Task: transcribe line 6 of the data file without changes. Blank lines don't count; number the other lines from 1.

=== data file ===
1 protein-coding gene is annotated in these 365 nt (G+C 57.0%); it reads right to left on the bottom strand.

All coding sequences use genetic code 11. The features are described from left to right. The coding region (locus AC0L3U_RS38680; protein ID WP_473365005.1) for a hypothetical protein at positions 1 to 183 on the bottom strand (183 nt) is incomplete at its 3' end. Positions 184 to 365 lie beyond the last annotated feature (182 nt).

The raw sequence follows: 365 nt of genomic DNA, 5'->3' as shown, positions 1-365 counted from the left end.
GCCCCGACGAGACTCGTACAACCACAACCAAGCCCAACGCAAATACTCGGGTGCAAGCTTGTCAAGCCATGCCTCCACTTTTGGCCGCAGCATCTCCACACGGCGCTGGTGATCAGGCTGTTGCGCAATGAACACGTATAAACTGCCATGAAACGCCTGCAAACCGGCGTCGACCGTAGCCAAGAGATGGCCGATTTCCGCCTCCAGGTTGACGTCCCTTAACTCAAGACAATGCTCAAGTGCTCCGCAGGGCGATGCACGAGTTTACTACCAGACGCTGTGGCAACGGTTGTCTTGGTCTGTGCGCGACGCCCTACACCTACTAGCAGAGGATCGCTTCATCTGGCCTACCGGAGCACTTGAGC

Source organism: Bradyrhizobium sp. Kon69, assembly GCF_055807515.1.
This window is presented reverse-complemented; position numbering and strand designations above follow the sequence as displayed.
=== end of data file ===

This window is presented reverse-complemented; position numbering and strand designations above follow the sequence as displayed.